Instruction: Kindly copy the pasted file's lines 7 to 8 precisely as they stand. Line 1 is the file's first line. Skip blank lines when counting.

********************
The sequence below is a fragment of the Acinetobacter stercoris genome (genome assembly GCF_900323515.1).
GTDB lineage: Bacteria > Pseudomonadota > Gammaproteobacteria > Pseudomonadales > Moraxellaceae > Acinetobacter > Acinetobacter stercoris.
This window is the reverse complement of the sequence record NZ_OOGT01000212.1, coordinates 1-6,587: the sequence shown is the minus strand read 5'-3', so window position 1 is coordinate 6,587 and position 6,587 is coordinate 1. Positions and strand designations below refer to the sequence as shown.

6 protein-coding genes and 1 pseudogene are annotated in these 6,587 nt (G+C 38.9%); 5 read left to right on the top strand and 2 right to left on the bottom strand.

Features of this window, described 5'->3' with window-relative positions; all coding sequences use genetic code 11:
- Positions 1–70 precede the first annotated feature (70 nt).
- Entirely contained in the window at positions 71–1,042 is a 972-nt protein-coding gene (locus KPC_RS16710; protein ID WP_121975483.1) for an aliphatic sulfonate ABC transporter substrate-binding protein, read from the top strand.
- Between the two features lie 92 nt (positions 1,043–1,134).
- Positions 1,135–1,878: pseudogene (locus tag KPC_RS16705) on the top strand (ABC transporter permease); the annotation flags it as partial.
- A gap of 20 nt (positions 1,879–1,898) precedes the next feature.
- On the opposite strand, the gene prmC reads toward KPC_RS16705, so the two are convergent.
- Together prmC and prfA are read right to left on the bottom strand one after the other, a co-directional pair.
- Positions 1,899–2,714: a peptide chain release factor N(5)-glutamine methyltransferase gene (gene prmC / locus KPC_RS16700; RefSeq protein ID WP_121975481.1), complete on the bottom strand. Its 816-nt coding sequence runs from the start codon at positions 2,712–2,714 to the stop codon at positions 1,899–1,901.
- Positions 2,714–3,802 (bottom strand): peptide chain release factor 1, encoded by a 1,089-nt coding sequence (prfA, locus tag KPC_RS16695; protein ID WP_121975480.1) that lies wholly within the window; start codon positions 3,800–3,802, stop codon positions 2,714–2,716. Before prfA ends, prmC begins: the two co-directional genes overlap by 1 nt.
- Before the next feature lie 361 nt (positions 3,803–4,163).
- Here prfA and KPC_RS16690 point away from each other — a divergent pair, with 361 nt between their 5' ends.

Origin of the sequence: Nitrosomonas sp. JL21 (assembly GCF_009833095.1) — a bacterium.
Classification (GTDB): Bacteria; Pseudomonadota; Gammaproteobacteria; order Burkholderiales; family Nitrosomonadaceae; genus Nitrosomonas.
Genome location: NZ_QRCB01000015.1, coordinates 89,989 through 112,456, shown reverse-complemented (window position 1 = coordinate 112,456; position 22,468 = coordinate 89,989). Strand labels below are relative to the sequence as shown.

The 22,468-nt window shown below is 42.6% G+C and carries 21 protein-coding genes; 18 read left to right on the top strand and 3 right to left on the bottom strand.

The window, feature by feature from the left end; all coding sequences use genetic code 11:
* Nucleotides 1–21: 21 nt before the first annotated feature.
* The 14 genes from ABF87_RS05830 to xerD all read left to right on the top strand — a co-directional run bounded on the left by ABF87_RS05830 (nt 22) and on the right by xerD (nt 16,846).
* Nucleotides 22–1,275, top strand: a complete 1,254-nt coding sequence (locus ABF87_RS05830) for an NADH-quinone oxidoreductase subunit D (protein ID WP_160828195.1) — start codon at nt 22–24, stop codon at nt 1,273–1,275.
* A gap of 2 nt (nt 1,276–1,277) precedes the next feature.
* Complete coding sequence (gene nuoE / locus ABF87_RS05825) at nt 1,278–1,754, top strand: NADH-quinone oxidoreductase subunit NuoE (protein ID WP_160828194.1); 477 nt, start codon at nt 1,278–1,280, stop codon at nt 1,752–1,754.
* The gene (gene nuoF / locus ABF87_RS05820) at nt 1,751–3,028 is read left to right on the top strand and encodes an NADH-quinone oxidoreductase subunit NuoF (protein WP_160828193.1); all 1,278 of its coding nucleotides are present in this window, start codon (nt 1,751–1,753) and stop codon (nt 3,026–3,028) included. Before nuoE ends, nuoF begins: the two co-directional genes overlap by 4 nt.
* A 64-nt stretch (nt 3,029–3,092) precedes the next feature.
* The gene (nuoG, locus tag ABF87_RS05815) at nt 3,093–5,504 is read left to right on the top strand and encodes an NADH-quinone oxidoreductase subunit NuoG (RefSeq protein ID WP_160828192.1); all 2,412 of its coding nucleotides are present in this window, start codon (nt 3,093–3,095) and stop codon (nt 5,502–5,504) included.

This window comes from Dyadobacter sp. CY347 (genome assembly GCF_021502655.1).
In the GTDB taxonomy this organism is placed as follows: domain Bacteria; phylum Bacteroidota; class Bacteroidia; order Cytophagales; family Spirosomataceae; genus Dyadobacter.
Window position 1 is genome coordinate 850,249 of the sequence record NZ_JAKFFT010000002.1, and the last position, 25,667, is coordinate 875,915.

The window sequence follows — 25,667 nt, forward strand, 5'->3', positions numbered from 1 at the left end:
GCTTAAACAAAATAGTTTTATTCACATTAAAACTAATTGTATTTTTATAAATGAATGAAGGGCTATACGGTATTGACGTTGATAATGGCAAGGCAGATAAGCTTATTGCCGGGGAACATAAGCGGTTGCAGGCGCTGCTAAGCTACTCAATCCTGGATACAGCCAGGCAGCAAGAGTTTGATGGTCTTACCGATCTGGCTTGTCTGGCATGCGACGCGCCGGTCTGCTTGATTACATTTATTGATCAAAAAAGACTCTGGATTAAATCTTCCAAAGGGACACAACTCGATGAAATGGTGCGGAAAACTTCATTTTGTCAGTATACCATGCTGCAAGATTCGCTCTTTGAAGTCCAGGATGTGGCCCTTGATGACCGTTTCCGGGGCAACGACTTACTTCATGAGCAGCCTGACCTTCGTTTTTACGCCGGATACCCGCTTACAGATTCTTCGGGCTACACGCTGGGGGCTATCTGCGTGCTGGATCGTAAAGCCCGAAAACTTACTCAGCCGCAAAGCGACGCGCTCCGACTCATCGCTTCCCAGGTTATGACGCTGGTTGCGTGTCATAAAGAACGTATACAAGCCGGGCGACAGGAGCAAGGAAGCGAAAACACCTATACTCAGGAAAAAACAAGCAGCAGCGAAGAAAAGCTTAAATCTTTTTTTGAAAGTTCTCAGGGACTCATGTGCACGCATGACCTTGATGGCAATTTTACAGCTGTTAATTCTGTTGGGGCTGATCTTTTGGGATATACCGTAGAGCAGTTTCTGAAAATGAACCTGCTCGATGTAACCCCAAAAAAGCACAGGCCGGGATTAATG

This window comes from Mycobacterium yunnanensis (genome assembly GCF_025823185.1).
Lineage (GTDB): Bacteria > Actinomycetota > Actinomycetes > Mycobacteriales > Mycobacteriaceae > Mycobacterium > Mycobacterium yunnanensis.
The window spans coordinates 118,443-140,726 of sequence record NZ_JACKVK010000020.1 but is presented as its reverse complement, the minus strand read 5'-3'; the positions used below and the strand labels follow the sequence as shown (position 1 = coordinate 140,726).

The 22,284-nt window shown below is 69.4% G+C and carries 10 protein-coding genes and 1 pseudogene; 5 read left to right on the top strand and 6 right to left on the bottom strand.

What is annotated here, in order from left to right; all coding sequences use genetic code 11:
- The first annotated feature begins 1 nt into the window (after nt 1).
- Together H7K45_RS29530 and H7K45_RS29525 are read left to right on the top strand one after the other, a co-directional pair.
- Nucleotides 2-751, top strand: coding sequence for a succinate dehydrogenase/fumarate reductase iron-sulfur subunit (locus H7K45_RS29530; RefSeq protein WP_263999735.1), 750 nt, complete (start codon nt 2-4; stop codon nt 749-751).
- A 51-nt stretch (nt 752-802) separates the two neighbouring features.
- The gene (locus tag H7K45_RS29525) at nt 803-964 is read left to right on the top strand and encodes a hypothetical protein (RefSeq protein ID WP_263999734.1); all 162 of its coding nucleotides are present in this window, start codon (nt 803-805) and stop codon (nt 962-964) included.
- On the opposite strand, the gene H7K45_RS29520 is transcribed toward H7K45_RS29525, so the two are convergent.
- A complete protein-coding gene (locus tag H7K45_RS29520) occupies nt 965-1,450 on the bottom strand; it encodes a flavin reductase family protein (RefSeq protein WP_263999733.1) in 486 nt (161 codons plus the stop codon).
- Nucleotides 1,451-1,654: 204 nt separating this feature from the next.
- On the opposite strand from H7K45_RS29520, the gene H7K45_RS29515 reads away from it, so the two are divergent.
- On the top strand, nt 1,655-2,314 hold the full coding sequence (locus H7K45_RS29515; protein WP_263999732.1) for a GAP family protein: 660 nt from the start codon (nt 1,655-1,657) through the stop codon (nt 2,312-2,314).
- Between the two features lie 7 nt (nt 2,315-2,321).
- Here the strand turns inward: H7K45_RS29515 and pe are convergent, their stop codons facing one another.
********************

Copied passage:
- Entirely contained in the window at positions 71–1,042 is a 972-nt protein-coding gene (locus KPC_RS16710; protein ID WP_121975483.1) for an aliphatic sulfonate ABC transporter substrate-binding protein, read from the top strand.
- Between the two features lie 92 nt (positions 1,043–1,134).